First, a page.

Do you know your new residential construction sales, replacement sales, or service sales for the past month or the past year? Do you know the overhead in your service department?

How about the overhead in your replacement department, or maybe your residential new construction department, or for that matter all the departments that you do business in? Do you know your average gross margin percentage in all those departments mentioned above? Do you know how much you either made or lost in each of those departments?

Sad to say, but most of the industry - I believe it to be about 90 percent - does not know the answers to any of the above questions. If you answered, "I don't know," or "I can come close," the bad new is you belong in the 90 percent.

Figure 1: Without all the proper information it can be difficult to price out jobs. This chart displays an example of Ligon's simple pricing strategy for contractors. (Click on the chart for an enlarged view.)

I think it is fair to say that without this information most of us aren't running our businesses like businesses. A real business owner can answer all of these questions with a yes.

It seems without all the proper information it would be difficult to price out jobs. If you are in the 90 percent who don't know all the facts, how can you calculate the correct selling price for jobs?

To make things complicated we could discuss high labor content jobs or high material content jobs and then solve the pricing problem using dual overhead factors. If you know those factors, then it is safe to say you are not in the 90 percent.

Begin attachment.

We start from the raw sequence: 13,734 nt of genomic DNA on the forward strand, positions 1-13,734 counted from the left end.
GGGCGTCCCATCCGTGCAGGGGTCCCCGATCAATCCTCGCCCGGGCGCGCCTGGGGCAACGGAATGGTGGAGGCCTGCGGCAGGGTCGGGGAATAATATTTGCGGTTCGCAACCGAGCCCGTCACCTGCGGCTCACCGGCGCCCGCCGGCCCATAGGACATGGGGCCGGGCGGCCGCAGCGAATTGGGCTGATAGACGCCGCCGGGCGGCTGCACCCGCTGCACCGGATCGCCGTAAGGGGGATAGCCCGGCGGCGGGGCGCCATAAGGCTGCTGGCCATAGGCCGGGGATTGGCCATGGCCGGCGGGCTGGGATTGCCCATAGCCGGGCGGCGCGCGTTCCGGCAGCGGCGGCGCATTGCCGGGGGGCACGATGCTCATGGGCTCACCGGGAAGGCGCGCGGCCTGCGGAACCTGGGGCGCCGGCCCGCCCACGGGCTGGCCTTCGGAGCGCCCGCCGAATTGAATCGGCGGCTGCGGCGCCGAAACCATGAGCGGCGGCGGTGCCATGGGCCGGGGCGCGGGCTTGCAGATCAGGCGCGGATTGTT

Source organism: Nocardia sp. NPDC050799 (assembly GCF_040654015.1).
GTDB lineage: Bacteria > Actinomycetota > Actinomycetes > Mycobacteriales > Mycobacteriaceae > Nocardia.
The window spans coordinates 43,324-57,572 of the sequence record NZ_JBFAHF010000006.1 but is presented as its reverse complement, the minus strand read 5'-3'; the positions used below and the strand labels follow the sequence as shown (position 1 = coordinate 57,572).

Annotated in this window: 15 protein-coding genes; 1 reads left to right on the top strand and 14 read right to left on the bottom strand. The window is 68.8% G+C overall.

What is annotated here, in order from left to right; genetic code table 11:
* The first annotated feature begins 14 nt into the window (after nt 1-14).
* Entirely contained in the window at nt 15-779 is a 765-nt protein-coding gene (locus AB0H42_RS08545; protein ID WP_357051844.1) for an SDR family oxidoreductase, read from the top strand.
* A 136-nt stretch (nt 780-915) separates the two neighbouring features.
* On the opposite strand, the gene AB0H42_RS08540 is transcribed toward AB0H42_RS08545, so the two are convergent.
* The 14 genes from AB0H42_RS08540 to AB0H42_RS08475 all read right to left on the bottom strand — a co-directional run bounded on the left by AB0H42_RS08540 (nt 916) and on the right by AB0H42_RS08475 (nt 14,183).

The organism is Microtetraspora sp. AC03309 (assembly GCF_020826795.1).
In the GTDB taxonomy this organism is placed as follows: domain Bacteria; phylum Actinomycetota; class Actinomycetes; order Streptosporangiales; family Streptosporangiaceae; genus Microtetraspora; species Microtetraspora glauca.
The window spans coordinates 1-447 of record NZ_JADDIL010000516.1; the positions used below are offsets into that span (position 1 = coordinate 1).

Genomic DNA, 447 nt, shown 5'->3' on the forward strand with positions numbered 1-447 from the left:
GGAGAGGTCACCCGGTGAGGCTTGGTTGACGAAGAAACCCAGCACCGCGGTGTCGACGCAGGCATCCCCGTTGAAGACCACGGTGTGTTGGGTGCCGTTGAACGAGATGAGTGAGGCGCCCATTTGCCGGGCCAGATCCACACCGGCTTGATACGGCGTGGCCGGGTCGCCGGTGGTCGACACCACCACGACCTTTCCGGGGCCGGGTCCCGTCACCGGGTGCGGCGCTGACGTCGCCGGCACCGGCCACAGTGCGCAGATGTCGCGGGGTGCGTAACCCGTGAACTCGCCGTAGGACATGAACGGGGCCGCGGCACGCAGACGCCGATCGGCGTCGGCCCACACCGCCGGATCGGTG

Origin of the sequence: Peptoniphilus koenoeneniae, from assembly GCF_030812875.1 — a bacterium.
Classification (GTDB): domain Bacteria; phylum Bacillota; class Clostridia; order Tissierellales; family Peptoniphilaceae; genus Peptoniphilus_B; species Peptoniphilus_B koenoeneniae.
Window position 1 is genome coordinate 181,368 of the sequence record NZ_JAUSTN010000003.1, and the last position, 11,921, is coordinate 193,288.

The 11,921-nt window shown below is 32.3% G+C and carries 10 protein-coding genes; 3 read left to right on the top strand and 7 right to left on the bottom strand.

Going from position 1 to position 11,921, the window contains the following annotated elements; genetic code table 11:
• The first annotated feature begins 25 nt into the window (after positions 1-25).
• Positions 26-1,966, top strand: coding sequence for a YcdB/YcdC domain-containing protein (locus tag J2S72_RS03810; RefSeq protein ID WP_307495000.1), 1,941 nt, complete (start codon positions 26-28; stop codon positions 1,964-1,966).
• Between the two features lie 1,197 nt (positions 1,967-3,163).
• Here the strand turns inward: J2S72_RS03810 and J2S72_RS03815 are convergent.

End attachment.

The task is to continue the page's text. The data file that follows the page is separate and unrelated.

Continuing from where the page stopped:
Assuming taxes are paid at the time of materials purchase, a properly priced job would include the cost of goods, the 35 percent replacement department overhead, and the 10 percent desired net profit before taxes. Solving the pricing puzzle can be as simple as dividing the cost of goods by 0.55.

Once the correct selling price is determined, calculate the percentage for replacement department overhead and then the percentage for desired net profit. Totaling the three figures should verify the previously calculated correct selling price. (See Figure 1.)

The divisor method can also be a good method to use.

Figure 2: For each job contractors price, they must keep in mind the gross margin percentage. Profit is made when the gross margin is larger than the overhead percentage, as seen in Ligon's example here. (Click on the chart for an enlarged view.)